A Missouri man’s rare bacterial infection that left him with three extremely swollen lymph nodes on the right side of his face and neck was actually traced back to his pet cat.
The 68-year-old, who was not named in the case report published by the New England Journal of Medicine, had complained of a weeklong fever and the gradual painful swelling of lymph nodes.
When going through the patient’s history, he mentioned that his pet cat had died two months prior. He said “a veterinarian had diagnosed feline leukemia without laboratory testing” and he had been in charge of administering the cat’s prednisone.
The man’s doctor ordered a series of test that came back positive for Francisella tularensis, leading to a glandular tularemia diagnosis. Tularemia is a disease transmitted from animals to humans through skin contact with infected animals; tick and deer fly bites; ingestion of contaminated water; inhalation of contaminated aerosols or agricultural dusts; or laboratory exposure. According to the case report, domestic cats can become infected through consumption of infected prey and can transmit the bacteria to humans.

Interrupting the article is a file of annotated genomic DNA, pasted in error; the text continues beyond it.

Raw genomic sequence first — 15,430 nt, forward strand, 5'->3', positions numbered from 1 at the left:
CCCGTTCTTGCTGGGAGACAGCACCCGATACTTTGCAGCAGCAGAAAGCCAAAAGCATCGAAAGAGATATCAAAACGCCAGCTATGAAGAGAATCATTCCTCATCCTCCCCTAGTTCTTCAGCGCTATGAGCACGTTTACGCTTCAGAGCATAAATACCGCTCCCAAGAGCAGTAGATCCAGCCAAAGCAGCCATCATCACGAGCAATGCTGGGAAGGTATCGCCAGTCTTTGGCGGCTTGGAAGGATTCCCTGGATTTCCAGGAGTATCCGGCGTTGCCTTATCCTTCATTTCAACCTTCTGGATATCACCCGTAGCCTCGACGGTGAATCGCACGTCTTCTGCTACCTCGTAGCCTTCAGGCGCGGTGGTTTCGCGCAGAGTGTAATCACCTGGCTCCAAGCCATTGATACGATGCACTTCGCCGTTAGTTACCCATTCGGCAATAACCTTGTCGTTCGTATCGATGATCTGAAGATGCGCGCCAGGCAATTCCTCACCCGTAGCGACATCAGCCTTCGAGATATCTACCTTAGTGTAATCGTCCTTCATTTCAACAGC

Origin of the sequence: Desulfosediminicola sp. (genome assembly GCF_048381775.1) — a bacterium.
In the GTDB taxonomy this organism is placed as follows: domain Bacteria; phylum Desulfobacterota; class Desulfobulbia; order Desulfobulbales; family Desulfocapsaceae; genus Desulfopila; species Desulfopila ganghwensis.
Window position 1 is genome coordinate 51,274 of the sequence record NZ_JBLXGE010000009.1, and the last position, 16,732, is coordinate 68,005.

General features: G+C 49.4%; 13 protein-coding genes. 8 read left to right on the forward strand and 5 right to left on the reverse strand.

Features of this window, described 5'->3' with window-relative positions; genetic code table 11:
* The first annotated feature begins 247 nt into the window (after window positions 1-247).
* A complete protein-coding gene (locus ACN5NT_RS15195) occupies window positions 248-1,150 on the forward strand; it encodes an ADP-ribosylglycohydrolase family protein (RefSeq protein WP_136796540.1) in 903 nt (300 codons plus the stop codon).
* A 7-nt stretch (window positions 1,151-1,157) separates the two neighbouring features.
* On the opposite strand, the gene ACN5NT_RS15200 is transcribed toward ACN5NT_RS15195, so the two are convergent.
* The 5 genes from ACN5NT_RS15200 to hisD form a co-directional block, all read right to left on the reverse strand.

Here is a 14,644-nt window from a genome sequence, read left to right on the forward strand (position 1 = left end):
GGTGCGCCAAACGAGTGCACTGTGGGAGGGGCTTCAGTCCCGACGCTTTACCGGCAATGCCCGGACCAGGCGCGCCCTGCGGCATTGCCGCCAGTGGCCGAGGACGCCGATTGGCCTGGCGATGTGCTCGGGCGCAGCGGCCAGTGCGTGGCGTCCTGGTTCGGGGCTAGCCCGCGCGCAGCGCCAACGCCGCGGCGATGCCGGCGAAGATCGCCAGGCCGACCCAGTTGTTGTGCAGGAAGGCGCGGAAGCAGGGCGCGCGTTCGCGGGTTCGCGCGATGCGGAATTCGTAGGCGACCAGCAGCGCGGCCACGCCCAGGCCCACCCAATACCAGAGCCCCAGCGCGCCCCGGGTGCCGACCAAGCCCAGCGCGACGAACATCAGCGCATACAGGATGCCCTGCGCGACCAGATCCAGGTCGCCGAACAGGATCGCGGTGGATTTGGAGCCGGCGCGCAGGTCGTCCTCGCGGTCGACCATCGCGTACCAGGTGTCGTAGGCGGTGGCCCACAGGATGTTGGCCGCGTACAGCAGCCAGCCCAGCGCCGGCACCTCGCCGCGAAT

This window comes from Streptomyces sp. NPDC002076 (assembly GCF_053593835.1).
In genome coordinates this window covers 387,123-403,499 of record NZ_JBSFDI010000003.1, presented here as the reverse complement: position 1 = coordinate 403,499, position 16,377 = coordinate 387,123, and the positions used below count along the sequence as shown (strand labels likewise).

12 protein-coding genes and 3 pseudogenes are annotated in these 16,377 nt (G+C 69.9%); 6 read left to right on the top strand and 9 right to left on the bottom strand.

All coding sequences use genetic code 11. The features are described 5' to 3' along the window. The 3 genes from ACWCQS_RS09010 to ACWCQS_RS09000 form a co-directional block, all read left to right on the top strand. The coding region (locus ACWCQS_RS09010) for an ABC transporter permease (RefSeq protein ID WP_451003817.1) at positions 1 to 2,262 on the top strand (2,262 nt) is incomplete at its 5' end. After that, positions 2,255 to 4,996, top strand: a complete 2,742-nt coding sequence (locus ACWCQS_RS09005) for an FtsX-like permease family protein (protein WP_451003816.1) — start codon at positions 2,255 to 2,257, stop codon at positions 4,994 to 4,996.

According to the Centers for Disease Control and Prevention (CDC), symptoms will vary depending on the route of infection, and while it can be life-threatening, most patients will recover with antibiotics. The CDC identified six main types of tularemia, with glandular being described as similar to ulceroglandular, without the presence of ulcers.
The CDC said glandular tularemia is generally acquired through the bite of an infected tick or deer fly, or from handling a sick animal, and typically causes swelling of lymph glands. Treatment typically lasts from 10 to 21 days, and most patients make a full recovery.
The Missouri patient was treated with doxycycline for four weeks, and his symptoms resolved.